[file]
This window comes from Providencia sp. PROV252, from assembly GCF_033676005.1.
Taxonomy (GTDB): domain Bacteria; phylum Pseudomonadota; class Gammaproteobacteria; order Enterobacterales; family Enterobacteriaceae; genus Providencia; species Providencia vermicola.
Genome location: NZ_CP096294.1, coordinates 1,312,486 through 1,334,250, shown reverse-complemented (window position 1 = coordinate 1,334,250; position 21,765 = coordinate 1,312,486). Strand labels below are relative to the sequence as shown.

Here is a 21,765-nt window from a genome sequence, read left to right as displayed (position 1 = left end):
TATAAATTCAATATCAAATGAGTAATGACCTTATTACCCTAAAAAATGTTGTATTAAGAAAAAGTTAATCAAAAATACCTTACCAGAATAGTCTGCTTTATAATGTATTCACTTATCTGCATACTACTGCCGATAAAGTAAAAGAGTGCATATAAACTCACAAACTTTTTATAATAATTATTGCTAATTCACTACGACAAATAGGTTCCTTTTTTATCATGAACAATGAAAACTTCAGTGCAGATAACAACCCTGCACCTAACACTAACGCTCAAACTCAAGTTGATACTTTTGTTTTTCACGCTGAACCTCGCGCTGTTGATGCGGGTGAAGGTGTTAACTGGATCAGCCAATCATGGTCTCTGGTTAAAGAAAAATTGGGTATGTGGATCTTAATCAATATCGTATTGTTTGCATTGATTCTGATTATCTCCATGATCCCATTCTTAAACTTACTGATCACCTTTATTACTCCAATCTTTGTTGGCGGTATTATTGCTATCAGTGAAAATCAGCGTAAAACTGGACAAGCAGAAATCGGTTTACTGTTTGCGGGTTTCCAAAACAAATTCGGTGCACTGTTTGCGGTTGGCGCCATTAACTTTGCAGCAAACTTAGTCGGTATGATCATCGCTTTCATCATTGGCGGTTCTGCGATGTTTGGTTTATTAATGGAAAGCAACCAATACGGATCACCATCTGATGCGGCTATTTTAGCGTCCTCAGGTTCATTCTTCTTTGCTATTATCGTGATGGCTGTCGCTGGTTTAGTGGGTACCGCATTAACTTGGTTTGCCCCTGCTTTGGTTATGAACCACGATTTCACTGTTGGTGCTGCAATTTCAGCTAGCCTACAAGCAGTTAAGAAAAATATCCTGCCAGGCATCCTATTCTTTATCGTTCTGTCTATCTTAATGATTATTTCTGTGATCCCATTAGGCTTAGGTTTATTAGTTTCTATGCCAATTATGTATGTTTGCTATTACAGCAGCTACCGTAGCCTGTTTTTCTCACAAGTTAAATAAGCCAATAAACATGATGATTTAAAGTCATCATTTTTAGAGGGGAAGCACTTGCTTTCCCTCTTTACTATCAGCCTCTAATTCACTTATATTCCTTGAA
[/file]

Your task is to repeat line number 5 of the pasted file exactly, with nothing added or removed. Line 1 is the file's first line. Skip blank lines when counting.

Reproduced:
TATAAATTCAATATCAAATGAGTAATGACCTTATTACCCTAAAAAATGTTGTATTAAGAAAAAGTTAATCAAAAATACCTTACCAGAATAGTCTGCTTTATAATGTATTCACTTATCTGCATACTACTGCCGATAAAGTAAAAGAGTGCATATAAACTCACAAACTTTTTATAATAATTATTGCTAATTCACTACGACAAATAGGTTCCTTTTTTATCATGAACAATGAAAACTTCAGTGCAGATAACAACCCTGCACCTAACACTAACGCTCAAACTCAAGTTGATACTTTTGTTTTTCACGCTGAACCTCGCGCTGTTGATGCGGGTGAAGGTGTTAACTGGATCAGCCAATCATGGTCTCTGGTTAAAGAAAAATTGGGTATGTGGATCTTAATCAATATCGTATTGTTTGCATTGATTCTGATTATCTCCATGATCCCATTCTTAAACTTACTGATCACCTTTATTACTCCAATCTTTGTTGGCGGTATTATTGCTATCAGTGAAAATCAGCGTAAAACTGGACAAGCAGAAATCGGTTTACTGTTTGCGGGTTTCCAAAACAAATTCGGTGCACTGTTTGCGGTTGGCGCCATTAACTTTGCAGCAAACTTAGTCGGTATGATCATCGCTTTCATCATTGGCGGTTCTGCGATGTTTGGTTTATTAATGGAAAGCAACCAATACGGATCACCATCTGATGCGGCTATTTTAGCGTCCTCAGGTTCATTCTTCTTTGCTATTATCGTGATGGCTGTCGCTGGTTTAGTGGGTACCGCATTAACTTGGTTTGCCCCTGCTTTGGTTATGAACCACGATTTCACTGTTGGTGCTGCAATTTCAGCTAGCCTACAAGCAGTTAAGAAAAATATCCTGCCAGGCATCCTATTCTTTATCGTTCTGTCTATCTTAATGATTATTTCTGTGATCCCATTAGGCTTAGGTTTATTAGTTTCTATGCCAATTATGTATGTTTGCTATTACAGCAGCTACCGTAGCCTGTTTTTCTCACAAGTTAAATAAGCCAATAAACATGATGATTTAAAGTCATCATTTTTAGAGGGGAAGCACTTGCTTTCCCTCTTTACTATCAGCCTCTAATTCACTTATATTCCTTGAA